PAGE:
What ever your views on Scottish Independence, one of the most compelling arguments that I have been grappling with is the one that deals with social justice. Independent Scotland, it is said, will be a more just society, free from the Tory party, controlled as it is by the super rich clustered in the golden South East, and in London in particular. We can go it alone, responsible for our own fate, and become a more compassionate caring place…
In truth the decision most of us make next Thursday has little to do with economic arguments, little to do with whether or not Alex will keep the pound or stay in the EU- for most it is an instinctive feeling around which facts are bent. It is about national passion, deep identity and a sense that after all these years we can thumb our noses at the big oppressive cousins down south. Forget the nuances, we have a set of goggles to simplify all those years of shared history and broken dreams… Raise up the Saltire, conjure up Bannockburn and Bonnie Prince Charlie. Damn the English and may their football team continue to fail.
Because of this, I feel an unreality in the air which deeply troubles many of us. I can not feel the same sense of identity in an idea of nationhood- it is simply not possible given my mongrel origins (English/Irish, living in Scotland.) Therefore the actual arguments often seem entirely hollow. As an outsider to national pride, I fear it’s dark side, and struggle to find much that is positive in it. Relationship to place, to culture, to our deep roots in the soil- I envy this, but this is not what is being conjured up in much of the nationalist debate. Rather it seems to paint a version of Scotland defined AGAINST our nearest neighbours. I hate this kind of in/out thinking. So what in all this might I focus on?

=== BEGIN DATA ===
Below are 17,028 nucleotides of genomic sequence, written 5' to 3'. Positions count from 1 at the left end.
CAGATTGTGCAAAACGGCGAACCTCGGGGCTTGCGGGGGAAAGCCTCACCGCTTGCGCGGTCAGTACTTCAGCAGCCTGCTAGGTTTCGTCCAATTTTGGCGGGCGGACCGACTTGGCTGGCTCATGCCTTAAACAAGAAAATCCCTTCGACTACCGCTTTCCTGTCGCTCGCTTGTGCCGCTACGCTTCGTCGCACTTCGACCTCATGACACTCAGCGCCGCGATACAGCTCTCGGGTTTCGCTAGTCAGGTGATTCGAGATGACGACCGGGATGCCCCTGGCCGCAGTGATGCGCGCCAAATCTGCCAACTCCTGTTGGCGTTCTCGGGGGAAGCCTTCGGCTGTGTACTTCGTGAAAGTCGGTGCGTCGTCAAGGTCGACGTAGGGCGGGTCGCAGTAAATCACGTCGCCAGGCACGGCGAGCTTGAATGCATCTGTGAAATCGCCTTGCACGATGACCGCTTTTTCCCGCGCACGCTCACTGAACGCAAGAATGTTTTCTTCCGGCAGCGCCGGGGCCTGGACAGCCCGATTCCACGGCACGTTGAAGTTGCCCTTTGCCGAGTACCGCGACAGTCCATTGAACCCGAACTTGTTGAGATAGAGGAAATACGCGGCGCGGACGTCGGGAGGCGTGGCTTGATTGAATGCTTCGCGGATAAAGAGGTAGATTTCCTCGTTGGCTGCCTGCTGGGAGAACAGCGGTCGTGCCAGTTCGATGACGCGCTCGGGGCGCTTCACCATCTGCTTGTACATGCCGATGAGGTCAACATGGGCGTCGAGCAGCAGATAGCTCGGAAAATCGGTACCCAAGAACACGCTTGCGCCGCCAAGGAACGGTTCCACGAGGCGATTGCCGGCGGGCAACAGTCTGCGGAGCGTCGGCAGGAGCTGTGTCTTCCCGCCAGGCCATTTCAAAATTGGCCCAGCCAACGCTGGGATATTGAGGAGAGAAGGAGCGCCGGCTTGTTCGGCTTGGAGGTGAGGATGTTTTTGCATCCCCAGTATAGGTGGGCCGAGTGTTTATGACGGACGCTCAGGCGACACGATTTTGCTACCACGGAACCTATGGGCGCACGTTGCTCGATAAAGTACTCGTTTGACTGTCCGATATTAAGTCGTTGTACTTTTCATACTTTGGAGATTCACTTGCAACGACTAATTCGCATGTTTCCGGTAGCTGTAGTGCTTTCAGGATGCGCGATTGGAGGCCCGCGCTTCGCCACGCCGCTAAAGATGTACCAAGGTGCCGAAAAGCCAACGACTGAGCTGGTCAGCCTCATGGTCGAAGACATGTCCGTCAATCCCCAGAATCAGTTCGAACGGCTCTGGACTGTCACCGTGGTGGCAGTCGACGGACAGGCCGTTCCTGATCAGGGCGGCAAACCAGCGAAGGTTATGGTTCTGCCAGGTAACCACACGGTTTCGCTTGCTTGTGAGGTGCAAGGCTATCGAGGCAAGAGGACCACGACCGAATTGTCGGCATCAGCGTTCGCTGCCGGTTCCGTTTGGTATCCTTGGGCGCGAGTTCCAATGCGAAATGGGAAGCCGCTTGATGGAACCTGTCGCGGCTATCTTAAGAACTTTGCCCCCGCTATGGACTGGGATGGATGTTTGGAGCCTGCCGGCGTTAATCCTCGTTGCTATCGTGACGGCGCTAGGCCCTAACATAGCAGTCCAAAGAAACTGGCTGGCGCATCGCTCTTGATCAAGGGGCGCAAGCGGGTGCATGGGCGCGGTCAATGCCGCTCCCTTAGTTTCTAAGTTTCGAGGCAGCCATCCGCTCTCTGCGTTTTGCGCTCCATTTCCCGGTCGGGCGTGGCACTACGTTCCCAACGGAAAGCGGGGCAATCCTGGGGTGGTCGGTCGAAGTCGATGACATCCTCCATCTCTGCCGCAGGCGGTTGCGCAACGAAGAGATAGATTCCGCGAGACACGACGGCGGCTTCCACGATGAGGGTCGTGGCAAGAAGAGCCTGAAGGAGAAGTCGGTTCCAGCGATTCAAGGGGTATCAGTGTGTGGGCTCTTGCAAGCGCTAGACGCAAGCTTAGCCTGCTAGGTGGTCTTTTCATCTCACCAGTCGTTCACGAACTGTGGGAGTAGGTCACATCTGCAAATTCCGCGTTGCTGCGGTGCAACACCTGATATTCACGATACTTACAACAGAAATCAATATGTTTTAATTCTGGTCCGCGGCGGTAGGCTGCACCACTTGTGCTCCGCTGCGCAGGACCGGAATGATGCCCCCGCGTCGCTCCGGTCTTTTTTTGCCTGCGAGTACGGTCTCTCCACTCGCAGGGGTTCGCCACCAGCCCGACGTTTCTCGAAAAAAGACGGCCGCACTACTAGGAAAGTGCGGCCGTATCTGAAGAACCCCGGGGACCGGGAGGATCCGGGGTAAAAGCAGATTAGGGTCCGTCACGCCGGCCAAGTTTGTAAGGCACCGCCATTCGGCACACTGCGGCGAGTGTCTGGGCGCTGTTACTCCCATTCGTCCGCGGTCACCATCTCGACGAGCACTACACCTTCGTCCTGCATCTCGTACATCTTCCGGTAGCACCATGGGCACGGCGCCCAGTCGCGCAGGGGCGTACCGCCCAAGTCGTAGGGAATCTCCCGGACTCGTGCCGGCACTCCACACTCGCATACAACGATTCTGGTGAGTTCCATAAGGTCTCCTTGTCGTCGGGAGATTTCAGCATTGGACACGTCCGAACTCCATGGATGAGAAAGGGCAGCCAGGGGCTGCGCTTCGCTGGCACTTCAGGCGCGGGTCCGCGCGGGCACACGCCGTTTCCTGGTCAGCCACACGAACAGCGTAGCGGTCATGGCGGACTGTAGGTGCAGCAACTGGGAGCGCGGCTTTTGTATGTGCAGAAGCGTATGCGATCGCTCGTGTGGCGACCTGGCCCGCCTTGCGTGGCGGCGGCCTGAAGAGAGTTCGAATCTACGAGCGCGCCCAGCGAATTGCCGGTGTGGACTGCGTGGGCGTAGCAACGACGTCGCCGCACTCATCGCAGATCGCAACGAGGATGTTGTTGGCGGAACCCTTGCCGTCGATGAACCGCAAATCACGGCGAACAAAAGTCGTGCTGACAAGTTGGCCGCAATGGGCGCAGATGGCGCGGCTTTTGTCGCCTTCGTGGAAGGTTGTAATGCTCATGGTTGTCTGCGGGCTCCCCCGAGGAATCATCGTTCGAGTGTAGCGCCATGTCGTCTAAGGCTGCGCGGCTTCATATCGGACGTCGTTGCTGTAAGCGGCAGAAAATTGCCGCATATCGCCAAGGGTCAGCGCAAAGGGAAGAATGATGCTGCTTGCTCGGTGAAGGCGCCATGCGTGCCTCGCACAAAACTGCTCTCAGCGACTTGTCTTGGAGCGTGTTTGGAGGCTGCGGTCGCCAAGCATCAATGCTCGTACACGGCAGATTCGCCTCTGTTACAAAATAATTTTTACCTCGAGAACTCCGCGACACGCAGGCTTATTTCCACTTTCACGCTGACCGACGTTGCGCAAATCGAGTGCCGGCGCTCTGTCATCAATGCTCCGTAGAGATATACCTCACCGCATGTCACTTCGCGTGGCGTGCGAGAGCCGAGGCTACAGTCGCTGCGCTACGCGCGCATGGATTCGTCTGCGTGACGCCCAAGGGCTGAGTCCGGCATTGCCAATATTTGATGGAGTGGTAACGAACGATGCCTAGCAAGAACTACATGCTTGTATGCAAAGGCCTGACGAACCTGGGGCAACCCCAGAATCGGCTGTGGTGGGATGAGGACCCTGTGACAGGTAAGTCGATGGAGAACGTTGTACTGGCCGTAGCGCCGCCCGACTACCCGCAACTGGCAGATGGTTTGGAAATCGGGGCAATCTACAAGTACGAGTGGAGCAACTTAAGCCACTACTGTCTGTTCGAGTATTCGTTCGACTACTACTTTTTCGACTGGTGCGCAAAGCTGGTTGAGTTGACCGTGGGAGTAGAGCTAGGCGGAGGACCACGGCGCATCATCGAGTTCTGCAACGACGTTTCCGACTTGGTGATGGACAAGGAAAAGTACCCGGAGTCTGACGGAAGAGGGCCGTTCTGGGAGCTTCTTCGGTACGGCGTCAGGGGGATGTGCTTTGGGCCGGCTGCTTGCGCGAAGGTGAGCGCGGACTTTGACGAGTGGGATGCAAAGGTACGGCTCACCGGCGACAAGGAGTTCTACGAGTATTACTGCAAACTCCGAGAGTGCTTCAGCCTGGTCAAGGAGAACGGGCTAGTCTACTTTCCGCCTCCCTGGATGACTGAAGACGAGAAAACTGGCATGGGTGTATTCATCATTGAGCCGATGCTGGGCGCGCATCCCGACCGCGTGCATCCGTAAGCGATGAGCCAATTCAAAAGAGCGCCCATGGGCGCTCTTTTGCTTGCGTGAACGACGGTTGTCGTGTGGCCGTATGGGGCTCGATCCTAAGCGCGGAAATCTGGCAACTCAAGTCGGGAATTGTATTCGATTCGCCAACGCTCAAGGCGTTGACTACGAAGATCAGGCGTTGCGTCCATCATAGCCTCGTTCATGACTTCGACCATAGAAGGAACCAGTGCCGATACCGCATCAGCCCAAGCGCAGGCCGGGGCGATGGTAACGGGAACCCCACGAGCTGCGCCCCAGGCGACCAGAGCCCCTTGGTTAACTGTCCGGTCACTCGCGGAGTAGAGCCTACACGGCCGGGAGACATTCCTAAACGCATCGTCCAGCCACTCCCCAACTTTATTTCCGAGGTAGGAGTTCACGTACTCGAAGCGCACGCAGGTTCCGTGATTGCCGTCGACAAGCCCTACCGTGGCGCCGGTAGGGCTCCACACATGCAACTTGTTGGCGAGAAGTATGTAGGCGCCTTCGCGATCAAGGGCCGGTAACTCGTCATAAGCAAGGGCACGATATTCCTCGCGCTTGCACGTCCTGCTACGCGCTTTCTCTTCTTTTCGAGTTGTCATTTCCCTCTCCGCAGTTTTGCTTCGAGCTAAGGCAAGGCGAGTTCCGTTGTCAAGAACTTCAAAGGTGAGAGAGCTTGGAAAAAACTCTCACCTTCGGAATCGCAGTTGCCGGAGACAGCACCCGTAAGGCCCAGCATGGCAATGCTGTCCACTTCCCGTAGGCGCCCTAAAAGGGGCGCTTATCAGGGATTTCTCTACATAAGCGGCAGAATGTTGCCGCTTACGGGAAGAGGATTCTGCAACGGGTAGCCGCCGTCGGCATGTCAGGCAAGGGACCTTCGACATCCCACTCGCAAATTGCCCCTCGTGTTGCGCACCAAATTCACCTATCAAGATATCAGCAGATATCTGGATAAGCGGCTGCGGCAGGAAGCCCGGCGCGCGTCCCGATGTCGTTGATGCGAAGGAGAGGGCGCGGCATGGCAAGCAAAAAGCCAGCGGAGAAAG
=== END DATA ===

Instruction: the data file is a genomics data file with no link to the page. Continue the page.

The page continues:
What is left for me is to try to wonder how an independent Scotland changes things not just for the poor in Easterhouse, but also the poor in Bangkok and Birmingham. How does an independent Scotland (whose economic future is dependent on oil production above all else) turn us from our addiction to fossil fuels? How does an independent Scotland break our addiction to consumption or distraction by facile entertainment?
Yes campaigners promise me that it can do all these things.
I hope this might be true- but I fear also that the power wielded by international capital and the dominant ideology of so-called free market capitalism will simply not notice the border. It has hardly been impeded by those put up elsewhere. And this kind of focus on the poor/the environment/change to the way we consume has hardly been the centre of the political debate. Where are the genuinely new ideas? Rather the Yes campaign treads that familiar difficult middle ground- things will be the same, but better.
I fear distraction. Divide and rule. The natural opposition to the forces of capital have been on the back foot for many years in this country. Blair’s government broke our hearts and now in Scotland, hot bed of left wing ideas in the past, we have a splintering of the radicals because of the simplistic polarity of yes/no.